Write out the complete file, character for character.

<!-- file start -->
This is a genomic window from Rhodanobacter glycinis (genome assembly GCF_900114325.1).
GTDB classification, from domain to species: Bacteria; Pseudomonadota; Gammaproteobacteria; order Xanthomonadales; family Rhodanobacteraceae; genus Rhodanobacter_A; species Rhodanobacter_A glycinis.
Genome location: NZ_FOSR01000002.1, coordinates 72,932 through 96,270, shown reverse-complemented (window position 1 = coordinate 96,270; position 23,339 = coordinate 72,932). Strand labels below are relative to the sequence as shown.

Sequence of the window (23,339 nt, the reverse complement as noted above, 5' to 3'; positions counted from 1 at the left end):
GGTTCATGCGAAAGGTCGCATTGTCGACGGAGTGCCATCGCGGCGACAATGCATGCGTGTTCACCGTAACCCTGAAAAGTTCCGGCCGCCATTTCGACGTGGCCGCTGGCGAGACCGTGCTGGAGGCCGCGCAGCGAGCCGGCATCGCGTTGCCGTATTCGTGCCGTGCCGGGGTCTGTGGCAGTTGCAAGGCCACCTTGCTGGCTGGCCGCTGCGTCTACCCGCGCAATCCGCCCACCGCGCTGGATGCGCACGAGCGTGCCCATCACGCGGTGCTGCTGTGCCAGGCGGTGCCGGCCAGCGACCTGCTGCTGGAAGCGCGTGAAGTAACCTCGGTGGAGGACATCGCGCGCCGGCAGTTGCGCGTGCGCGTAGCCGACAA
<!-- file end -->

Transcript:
This is a genomic window from Rhodanobacter glycinis (genome assembly GCF_900114325.1).
GTDB classification, from domain to species: Bacteria; Pseudomonadota; Gammaproteobacteria; order Xanthomonadales; family Rhodanobacteraceae; genus Rhodanobacter_A; species Rhodanobacter_A glycinis.
Genome location: NZ_FOSR01000002.1, coordinates 72,932 through 96,270, shown reverse-complemented (window position 1 = coordinate 96,270; position 23,339 = coordinate 72,932). Strand labels below are relative to the sequence as shown.

Sequence of the window (23,339 nt, the reverse complement as noted above, 5' to 3'; positions counted from 1 at the left end):
GGTTCATGCGAAAGGTCGCATTGTCGACGGAGTGCCATCGCGGCGACAATGCATGCGTGTTCACCGTAACCCTGAAAAGTTCCGGCCGCCATTTCGACGTGGCCGCTGGCGAGACCGTGCTGGAGGCCGCGCAGCGAGCCGGCATCGCGTTGCCGTATTCGTGCCGTGCCGGGGTCTGTGGCAGTTGCAAGGCCACCTTGCTGGCTGGCCGCTGCGTCTACCCGCGCAATCCGCCCACCGCGCTGGATGCGCACGAGCGTGCCCATCACGCGGTGCTGCTGTGCCAGGCGGTGCCGGCCAGCGACCTGCTGCTGGAAGCGCGTGAAGTAACCTCGGTGGAGGACATCGCGCGCCGGCAGTTGCGCGTGCGCGTAGCCGACAA